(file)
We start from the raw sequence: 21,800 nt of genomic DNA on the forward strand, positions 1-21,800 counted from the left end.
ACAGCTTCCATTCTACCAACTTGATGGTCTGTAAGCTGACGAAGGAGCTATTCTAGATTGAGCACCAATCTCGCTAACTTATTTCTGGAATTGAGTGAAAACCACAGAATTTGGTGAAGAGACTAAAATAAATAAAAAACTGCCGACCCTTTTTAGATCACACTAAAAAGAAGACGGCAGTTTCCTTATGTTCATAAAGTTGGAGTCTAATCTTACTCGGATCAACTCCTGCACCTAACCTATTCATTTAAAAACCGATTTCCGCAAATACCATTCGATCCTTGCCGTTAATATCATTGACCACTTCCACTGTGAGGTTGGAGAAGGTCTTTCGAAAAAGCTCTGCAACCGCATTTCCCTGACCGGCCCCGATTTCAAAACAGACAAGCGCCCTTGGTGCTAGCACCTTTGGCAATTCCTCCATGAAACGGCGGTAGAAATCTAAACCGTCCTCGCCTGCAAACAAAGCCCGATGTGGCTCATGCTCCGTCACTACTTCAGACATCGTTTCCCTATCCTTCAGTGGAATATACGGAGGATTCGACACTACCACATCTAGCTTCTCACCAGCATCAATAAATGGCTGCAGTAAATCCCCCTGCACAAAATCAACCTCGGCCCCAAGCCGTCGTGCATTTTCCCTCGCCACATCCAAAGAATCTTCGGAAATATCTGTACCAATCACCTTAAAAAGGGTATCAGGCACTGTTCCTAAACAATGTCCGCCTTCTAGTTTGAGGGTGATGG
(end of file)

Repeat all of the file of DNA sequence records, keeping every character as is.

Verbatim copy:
We start from the raw sequence: 21,800 nt of genomic DNA on the forward strand, positions 1-21,800 counted from the left end.
ACAGCTTCCATTCTACCAACTTGATGGTCTGTAAGCTGACGAAGGAGCTATTCTAGATTGAGCACCAATCTCGCTAACTTATTTCTGGAATTGAGTGAAAACCACAGAATTTGGTGAAGAGACTAAAATAAATAAAAAACTGCCGACCCTTTTTAGATCACACTAAAAAGAAGACGGCAGTTTCCTTATGTTCATAAAGTTGGAGTCTAATCTTACTCGGATCAACTCCTGCACCTAACCTATTCATTTAAAAACCGATTTCCGCAAATACCATTCGATCCTTGCCGTTAATATCATTGACCACTTCCACTGTGAGGTTGGAGAAGGTCTTTCGAAAAAGCTCTGCAACCGCATTTCCCTGACCGGCCCCGATTTCAAAACAGACAAGCGCCCTTGGTGCTAGCACCTTTGGCAATTCCTCCATGAAACGGCGGTAGAAATCTAAACCGTCCTCGCCTGCAAACAAAGCCCGATGTGGCTCATGCTCCGTCACTACTTCAGACATCGTTTCCCTATCCTTCAGTGGAATATACGGAGGATTCGACACTACCACATCTAGCTTCTCACCAGCATCAATAAATGGCTGCAGTAAATCCCCCTGCACAAAATCAACCTCGGCCCCAAGCCGTCGTGCATTTTCCCTCGCCACATCCAAAGAATCTTCGGAAATATCTGTACCAATCACCTTAAAAAGGGTATCAGGCACTGTTCCTAAACAATGTCCGCCTTCTAGTTTGAGGGTGATGG